In this hit piece from earlier in the week about the new leader of the UK's Labour Party, Jeremy Corbyn they wrote:
As Steven Erlanger writes in The New York Times, Corbyn is “a professed man of the ‘hard left' who believes that the Labour Party must return to its roots and fight inequality in all its forms.”And see how it's an indictment on lefty politics as well? It's one nice little package for Scaife's braintrust.
Think “social justice” writ large. And think naiveté writ larger: Three years ago, Corbyn advocated for Britain to abolish its armed forces.
Too bad it's built on yet another lie.
Take a look at what Corbyn actually said. According to the Mirror in the UK, Corbyn was speaking at the 67th commemoration of Hiroshima and Nagasaki. He started with this:
On October 20, hopefully hundreds of thousands of people will be marching through the streets of London, protesting against libraries being closed, hospitals being cut back, schools being cut back.Pointing out, in effect, how expensive Britain's military is and the the money spent on it could be spent elsewhere - you know, like maybe helping people.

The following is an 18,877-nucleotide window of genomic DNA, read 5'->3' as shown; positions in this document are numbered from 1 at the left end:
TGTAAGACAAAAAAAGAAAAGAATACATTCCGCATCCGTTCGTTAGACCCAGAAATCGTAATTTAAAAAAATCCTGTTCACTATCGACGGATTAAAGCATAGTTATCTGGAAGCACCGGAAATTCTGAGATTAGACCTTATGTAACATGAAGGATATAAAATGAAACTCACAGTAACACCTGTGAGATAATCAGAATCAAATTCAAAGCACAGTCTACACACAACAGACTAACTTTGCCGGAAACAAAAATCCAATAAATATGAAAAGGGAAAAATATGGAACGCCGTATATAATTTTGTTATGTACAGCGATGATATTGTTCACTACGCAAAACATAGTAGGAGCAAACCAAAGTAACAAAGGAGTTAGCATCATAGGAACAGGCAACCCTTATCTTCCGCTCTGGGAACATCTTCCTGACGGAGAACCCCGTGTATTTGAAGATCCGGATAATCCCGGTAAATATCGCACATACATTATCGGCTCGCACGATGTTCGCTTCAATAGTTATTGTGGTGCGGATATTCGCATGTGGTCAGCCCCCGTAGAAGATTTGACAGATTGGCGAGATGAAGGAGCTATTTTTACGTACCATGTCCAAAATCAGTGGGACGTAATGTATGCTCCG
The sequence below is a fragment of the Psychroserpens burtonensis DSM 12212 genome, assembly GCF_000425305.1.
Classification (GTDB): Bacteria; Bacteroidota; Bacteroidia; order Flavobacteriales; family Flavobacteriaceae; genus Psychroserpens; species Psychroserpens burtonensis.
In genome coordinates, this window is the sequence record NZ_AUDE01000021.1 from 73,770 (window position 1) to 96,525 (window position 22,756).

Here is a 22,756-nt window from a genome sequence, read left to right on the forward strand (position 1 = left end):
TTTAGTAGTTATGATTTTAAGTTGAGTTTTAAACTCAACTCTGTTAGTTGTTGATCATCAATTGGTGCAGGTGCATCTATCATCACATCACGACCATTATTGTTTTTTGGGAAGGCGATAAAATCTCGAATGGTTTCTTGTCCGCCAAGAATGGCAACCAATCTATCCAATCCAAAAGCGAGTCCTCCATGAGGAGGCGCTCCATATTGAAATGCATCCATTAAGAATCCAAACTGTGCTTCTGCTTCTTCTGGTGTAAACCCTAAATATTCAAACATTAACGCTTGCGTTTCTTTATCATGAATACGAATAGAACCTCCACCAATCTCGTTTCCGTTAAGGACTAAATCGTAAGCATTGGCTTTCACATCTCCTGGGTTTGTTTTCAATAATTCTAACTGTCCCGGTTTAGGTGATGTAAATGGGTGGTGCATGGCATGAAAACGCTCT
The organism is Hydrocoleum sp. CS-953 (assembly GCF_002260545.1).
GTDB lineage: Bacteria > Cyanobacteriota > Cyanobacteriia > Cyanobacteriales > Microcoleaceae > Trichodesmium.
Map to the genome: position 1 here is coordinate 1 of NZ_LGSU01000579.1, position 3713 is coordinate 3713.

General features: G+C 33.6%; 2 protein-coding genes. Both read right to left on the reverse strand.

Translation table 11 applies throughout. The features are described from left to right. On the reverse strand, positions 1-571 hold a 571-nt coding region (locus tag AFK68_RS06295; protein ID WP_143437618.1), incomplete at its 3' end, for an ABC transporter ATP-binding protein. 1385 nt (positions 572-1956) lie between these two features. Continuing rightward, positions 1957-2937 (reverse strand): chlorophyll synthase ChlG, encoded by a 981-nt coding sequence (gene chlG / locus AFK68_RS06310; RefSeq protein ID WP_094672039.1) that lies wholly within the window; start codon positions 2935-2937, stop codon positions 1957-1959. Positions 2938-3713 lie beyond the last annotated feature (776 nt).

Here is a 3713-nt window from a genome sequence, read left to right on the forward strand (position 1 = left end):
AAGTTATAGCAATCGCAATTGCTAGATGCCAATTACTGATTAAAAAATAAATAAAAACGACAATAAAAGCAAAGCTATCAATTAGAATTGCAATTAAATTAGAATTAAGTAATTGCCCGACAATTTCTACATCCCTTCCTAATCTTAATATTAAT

Young people being denied opportunities. High levels of unemployment. Cuts in social services. Increased charges for everything.
Higher taxation in order to pay off a debt.
Is it really conscionable or sensible or possible that in three years time in 2016 Parliament will compound the problem of already spending £3bn on preparation for the replacement of the submarines and Trident nuclear weapons system by replacement of the whole system which will cost this country £100bn.
Is it really sensible to spend £100bn of money we can't afford and haven't got while there are homeless people, while there are hungry children around the world, while there's a sanitation crisis, while there's a crisis of people fleeing from absolute poverty to try and gain a place of safety in some of the slightly richer countries in the world?
Given how much it costs to have a military and how it actually hurts the well being of the people its protecting, Corbyn finishes with:
Wouldn't it be wonderful if every politician around the world instead of taking pride in the size of their Armed Forces did what Costa Rica have done and abolished their Army, and took pride in the fact they don't have an Army.So what he said was not a unilateral call for just Britain to disarm but for everyone to disarm - spoken at the anniversary of Hiroshima.
The Trib braintrust didn't tell you that, did they?
That, my children, is what's known as a lie of omission.